Keith Law, PLLC

What is Fiduciary Duty?

Podcast Episode 13—What is Fiduciary Duty?

Podcast Episode Timestamps

00:00 — What is fiduciary duty?
00:04 — Intro
00:29 — A listener asked this question and it’s not simple to explain this “legalese” term
01:12 — Outline of the topics that I will cover in this episode
02:24 — Legal duties
03:52 — Terminology
04:26 — Fiduciary relationship explained briefly
04:45 — Fiduciary duties, not duty
05:14 — A nonexclusive list of fiduciary duties
05:55 — Formal fiduciary relationships – a list
07:10 — Informal fiduciary relationships – when they can arise
08:02 — The attorney-client relationship – one category of formal fiduciary relationship
08:21 — The concern of creating an attorney-client relationship by implication
09:00 — Why attorneys conduct conflict checks before being hired
09:30 — Attorney-client relationship – joint representation
10:02 — Breach of fiduciary duty cause of action – elements
11:03 — Participatory liability for breach of fiduciary duty
11:49 — How does it help to know what a fiduciary duty is?
12:23 — Final thoughts and recommendation to review the show notes
13:13 — Outro

Translating from “Legalese”

During a recent podcast episode I mentioned the term fiduciary duty and a listener followed up asking what it is.  It’s a good question and one that takes some thought for a lawyer to translate from “legalese” because we have been so deeply exposed to the concept that it becomes challenging to clearly describe.  But here in this blog post and podcast episode I’ll try.  The best place to start is probably to take a step back to touch on the concept of legal duties.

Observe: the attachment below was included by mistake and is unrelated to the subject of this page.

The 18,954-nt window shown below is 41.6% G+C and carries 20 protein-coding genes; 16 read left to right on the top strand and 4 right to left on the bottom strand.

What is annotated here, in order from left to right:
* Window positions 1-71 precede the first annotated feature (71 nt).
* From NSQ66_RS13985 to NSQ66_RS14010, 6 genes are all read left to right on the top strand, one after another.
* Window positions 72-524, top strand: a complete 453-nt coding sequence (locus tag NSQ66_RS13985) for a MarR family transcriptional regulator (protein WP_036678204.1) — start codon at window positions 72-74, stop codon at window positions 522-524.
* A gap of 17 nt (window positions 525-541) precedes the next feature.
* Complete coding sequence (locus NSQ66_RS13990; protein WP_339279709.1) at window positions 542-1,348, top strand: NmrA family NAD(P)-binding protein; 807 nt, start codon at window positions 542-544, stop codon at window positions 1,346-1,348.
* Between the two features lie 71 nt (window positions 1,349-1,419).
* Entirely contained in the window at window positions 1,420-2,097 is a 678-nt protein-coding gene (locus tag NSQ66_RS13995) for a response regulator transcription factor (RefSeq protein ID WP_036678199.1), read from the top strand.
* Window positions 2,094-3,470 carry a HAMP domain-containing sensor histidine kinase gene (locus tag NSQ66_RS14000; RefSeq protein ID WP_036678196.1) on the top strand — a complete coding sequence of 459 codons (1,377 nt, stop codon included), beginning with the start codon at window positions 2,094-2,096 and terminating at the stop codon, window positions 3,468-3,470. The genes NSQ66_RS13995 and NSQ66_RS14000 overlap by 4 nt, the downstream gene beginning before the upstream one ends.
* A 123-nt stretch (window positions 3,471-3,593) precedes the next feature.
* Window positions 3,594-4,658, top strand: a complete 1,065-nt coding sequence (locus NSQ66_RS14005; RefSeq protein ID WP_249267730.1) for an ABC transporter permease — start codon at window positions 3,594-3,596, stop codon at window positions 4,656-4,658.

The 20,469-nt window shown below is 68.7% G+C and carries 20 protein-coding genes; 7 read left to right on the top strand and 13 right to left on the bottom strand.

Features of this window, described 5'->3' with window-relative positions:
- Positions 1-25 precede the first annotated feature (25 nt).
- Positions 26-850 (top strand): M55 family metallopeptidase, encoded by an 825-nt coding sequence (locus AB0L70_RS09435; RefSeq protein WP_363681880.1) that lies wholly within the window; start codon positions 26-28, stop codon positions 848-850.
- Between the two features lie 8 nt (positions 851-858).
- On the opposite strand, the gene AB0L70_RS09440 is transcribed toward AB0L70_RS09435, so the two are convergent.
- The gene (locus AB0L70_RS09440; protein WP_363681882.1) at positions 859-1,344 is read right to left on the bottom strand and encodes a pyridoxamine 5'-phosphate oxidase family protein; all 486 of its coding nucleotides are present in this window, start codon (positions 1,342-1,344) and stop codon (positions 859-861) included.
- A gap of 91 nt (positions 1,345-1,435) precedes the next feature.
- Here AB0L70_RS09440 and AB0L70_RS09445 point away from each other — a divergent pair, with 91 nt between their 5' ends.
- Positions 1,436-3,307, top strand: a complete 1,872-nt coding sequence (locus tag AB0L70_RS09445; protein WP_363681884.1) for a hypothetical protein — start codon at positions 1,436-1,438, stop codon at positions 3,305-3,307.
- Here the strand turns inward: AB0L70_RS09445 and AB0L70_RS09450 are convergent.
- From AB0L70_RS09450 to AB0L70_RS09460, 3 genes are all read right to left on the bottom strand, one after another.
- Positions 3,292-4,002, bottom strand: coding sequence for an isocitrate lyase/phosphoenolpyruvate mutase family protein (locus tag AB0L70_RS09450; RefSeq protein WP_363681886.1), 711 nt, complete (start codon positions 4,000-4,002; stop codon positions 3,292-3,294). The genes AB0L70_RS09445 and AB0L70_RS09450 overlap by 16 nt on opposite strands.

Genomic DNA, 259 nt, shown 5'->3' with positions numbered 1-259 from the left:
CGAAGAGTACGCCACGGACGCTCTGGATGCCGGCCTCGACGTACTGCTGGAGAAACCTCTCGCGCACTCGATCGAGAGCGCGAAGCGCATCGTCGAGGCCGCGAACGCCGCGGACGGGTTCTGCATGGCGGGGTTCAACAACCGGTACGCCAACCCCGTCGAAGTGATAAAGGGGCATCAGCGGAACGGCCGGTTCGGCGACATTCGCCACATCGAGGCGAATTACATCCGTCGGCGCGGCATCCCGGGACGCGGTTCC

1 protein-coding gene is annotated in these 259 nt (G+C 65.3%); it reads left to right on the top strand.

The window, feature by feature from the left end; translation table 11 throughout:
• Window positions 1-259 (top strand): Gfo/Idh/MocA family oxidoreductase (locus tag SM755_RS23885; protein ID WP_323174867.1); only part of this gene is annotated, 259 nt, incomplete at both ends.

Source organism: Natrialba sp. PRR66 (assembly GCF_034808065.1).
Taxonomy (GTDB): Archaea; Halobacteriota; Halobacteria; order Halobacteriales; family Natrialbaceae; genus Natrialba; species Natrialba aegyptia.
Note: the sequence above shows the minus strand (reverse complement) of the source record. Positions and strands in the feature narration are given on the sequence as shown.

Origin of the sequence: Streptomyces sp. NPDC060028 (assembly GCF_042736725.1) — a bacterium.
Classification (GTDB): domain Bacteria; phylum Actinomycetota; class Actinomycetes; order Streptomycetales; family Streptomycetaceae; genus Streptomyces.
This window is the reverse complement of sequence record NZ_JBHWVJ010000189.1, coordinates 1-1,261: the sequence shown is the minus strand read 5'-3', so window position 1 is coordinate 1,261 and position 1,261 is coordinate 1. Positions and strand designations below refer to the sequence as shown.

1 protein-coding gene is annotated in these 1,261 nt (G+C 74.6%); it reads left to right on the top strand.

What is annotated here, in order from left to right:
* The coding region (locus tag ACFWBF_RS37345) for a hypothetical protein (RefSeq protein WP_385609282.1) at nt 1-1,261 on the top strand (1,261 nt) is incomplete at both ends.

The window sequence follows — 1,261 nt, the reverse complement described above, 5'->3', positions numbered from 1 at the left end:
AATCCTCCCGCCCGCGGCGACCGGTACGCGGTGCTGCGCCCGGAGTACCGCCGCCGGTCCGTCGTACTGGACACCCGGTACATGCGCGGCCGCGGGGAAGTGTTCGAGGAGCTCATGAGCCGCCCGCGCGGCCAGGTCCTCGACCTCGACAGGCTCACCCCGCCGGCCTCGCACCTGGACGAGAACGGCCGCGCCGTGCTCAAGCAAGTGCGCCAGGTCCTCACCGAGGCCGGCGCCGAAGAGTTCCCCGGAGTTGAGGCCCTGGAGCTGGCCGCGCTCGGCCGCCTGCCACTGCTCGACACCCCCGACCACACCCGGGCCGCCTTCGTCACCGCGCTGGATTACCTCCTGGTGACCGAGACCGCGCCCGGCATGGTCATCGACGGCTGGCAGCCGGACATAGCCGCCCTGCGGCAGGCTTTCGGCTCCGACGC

Legal Duties

The law looks at our relations to one another through the lens of legal duties.  Legal duties do not necessarily overlap with what an individual person may consider moral duties.  Legal duties are simply duties that can be enforced, or more accurately, compensated for the harm caused by their breach via civil court.  Legal duties exist along a spectrum.  On one extreme end of the spectrum no duty is owed.  In the middle of the spectrum is the common duty to behave reasonably in the particular circumstances to avoid harming one another.  At the other extreme end of the spectrum is fiduciary duty.  Usually, where a specific duty falls along the spectrum in a particular circumstance depends on the relationship between the two people. 

In this post, I refer to the person owing the fiduciary duty as the “fiduciary” and the person owed the duty as the “principal.”  The term principal might sound familiar from an earlier post where I touched on the law of agency.  In the law of agency, the two people are referred to as “agent” and “principal.”  In many situations, the agent is also a fiduciary.

A fiduciary relationship may exist when a person has a duty to act for or give advice for the benefit of another within the scope of the relationship.  In a fiduciary relationship, one person ‘binds himself to subvert his own interest to those of his principal.’

Fiduciary Duties

In common shorthand we often say that the fiduciary owes a fiduciary duty to the principal.  But, in reality, a fiduciary owes a bundle of fiduciary duties to the principal and that bundle of duties can vary based on the type of circumstance/relationship.

Generally, the fiduciary owes its principal the following duties (some of these probably overlap):

  • the duty of loyalty and good faith;
  • the duty of candor;
  • the duty to refrain from self-dealing;
  • the duty of fair and honest dealing;
  • the duty of full disclosure;
  • the duty not to usurp a corporate opportunity;
  • the duty to refrain from competing;
  • duty of competence;
  • duty to act with integrity of the strictest kind; and
  • the duty to exercise reasonable discretion. 

Formal and Informal Fiduciary Relationships

Fiduciary duties can be formal or informal.  The most common types of formal fiduciary duties include the following:

  • Attorneys to their clients;
  • General partners to one another;
  • Agents to their principals;
  • Escrow agents to both parties in a contract;
  • Spouses to one another;
  • Holders of powers of attorney to those for whom they hold the power;
  • Corporate officers to the corporations they serve;
  • Joint venturers to one another within the scope of the venture;
  • Executors and trustees to the beneficiaries of the estate or trust;
  • Securities brokers to their customers within the scope of their agency;